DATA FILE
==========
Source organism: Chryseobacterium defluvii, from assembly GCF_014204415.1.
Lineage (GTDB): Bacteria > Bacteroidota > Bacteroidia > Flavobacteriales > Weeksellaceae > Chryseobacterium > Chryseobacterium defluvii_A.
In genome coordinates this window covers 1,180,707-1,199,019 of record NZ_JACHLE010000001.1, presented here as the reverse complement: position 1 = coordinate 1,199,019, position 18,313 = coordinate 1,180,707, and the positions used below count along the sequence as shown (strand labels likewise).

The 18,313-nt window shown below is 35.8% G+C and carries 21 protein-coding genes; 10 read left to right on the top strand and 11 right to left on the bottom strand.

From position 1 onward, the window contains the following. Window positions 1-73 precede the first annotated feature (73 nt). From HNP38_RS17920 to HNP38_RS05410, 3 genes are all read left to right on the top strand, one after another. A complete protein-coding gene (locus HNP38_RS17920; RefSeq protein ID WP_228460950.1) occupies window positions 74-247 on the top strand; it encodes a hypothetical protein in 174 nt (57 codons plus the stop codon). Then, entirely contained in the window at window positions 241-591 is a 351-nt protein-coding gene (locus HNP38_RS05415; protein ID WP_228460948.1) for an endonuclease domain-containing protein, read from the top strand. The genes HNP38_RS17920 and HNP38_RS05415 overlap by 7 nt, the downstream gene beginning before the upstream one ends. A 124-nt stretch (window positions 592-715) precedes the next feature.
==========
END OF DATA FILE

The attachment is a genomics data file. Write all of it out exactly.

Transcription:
Source organism: Chryseobacterium defluvii, from assembly GCF_014204415.1.
Lineage (GTDB): Bacteria > Bacteroidota > Bacteroidia > Flavobacteriales > Weeksellaceae > Chryseobacterium > Chryseobacterium defluvii_A.
In genome coordinates this window covers 1,180,707-1,199,019 of record NZ_JACHLE010000001.1, presented here as the reverse complement: position 1 = coordinate 1,199,019, position 18,313 = coordinate 1,180,707, and the positions used below count along the sequence as shown (strand labels likewise).

The 18,313-nt window shown below is 35.8% G+C and carries 21 protein-coding genes; 10 read left to right on the top strand and 11 right to left on the bottom strand.

From position 1 onward, the window contains the following. Window positions 1-73 precede the first annotated feature (73 nt). From HNP38_RS17920 to HNP38_RS05410, 3 genes are all read left to right on the top strand, one after another. A complete protein-coding gene (locus HNP38_RS17920; RefSeq protein ID WP_228460950.1) occupies window positions 74-247 on the top strand; it encodes a hypothetical protein in 174 nt (57 codons plus the stop codon). Then, entirely contained in the window at window positions 241-591 is a 351-nt protein-coding gene (locus HNP38_RS05415; protein ID WP_228460948.1) for an endonuclease domain-containing protein, read from the top strand. The genes HNP38_RS17920 and HNP38_RS05415 overlap by 7 nt, the downstream gene beginning before the upstream one ends. A 124-nt stretch (window positions 592-715) precedes the next feature.